Christ Church Neighborhood House Theatre
March 12, 2011
To describe the music of avant-garde jazz trio Fieldworkfeaturing polymath/pianist Vijay Iyer
, drummer Tyshawn Sorey
and saxophonist Steve Lehman
as complex may be an understatement as broad as the group's dedication to exploring the far reaches of harmony, ensemble dynamics, and the physical capabilities of their traditional acoustic instruments. Fieldwork's ability to take a single, stark musical passage and build it and twist and transform it until it becomes a whirling dervish of sounds on top of sounds, rhythms on top of rhythms and raw emotion on top of raw emotion, is simply startling and is as uniquely compelling as the members themselves.
Fieldwork played a concert at Christ Church Neighborhood House Theatre in Philadelphia on March 12, 2011, to a capacity crowd in the gymnasium-style venue. The show was the first for the trio in about a year, said Iyer in an interview before the show. The individual members have been involved with various other projects and the concert was the apex of a three-night showcase. Friday night featured a performance of Sorey's composition, "For Kathy Change," and Sunday night was devoted to chamber works by Iyer and Lehman, performed by the JACK Quartet
Fieldwork, in its current form, came together in December, 2004. It performs together about once a year and released its last CD, Door
(Pi), in 2008.
"Each of us is pursuing our own individual projects, and it's made it hard for us to connect very often to do shows," said Iyer. "We still get to work on music together, so scheduling concerts can be hard. It's a good thing, though. We've all got to achieve a certain amount of momentum as leaders, which is, of course, great for us individually, but it ends up competing with the collective."
Iyer also commented that the members' individual growth has had a positive impact on the group's music.
"One thing that's been nice is that, as we've developed the ensemble language as composers, it starts to open up new possibilities as improvisers. We can now come together and improvise a half hour piece, and it has a lot of similar structural elements to what our compositions contain, because we're improvising not as soloists but as composers," said Iyer.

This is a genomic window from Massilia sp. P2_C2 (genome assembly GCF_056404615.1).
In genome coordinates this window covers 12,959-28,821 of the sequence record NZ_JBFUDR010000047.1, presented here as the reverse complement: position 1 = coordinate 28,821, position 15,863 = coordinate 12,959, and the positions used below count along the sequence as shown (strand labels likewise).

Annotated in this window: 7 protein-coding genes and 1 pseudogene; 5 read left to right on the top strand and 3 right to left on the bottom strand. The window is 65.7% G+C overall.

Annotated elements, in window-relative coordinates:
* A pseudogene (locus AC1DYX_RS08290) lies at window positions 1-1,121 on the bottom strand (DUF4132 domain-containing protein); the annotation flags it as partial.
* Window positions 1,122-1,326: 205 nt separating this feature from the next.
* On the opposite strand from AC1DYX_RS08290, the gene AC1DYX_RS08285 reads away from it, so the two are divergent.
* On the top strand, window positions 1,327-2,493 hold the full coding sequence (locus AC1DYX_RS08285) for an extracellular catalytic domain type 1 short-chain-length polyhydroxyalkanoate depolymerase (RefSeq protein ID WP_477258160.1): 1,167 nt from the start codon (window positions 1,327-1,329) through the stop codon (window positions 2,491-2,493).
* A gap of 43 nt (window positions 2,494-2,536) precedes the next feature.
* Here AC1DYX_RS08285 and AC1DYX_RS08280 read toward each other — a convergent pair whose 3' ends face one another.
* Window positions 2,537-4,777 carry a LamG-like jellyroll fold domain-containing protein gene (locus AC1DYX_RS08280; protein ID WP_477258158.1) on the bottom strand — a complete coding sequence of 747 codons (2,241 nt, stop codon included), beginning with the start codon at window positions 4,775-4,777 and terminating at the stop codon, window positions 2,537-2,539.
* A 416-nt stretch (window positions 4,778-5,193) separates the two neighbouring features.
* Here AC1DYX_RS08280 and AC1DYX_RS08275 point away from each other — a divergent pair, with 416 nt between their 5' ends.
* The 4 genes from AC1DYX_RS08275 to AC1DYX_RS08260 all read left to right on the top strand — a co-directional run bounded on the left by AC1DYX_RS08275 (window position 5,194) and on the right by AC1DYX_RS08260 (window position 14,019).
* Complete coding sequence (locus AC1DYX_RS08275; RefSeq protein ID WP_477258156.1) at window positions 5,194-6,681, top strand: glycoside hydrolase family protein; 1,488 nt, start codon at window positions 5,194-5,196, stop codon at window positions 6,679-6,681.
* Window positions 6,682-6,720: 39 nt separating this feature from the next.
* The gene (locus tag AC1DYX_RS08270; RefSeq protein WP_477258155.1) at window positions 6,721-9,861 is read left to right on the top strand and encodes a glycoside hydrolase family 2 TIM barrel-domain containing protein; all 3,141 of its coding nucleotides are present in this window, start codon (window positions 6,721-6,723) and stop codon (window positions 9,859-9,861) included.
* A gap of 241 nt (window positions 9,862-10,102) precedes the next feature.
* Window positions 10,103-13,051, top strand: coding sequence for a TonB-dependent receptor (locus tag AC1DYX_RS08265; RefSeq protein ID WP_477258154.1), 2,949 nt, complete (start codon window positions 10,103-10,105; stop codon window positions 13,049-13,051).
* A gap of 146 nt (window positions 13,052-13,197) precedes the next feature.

"For me, it's just great to hang with these guy,s and it inspires me to keep pushing ahead on my own tasks. And their music is really hard, so it challenges me as a player and to at least try to step up my game a little bit," Iyer continued.
More akin to a rock band than a jazz ensemble, Fieldwork's music is born out of group improvisations that are recorded and then developed and transcribed. It was interesting to see the members reading the complex and angular pieces from sheet music during the show.
The group's set was split into sections, and seemed to be four separate long pieces of music. However, they actually played eight separate compositions.
The show began with "Requiem/Ritual," which started quietly, with Iyer playing high notes on the piano, Lehman blowing sustained passages on the saxophone and Sorey playing cymbal swells and abrupt percussive noises. The music slowly transformed and built into chaos before settling on an odd time signature, circular sounding groove from the piano and drums.
It was remarkable to watch Sorey. He propelled the group's unique grooves forward in constant motion. It seemed as if he never repeated a pattern, constantly changing from half time to full time, adding complex polyrhythms and fills, and coaxing sound out of every inch of his traditional four piece drum kit in both conventional and highly unique ways.
The group then transitioned into "Ghost Time," introduced by Iyer's eerie, stark ostinato piano figure. Sorey entered, with cymbal swells and then tom fills, and Lehman bent discordant notes. The swirling mass eventually gave way to a loping, creeping piano figure over a busy double time drum groove that felt the most like traditional jazz that the audience was yet to hear that night.
Next up was "After Meaning," which was introduced with a solo by Lehman, where he bent notes and created unearthly breathy sounds on his saxophone, even conjuring unusual overtones on the usually monophonic sax. Iyer and Sorey come forward with their signature cyclical grooveIyer sounding out chords and patterns ascending and descending the keyboard, and Sorey weaving in rim shots and high hat 16th note syncopation.
Lehman also exhibits a singular solo style, where he steers clear of fast legato runs and phrases in favor of offbeat stabs and long sustained notes. The group then entered into "Bend," another dark-sounding piece building off a stark piano figure from Iyer, followed by "Untitled (dotted quarter = 172)."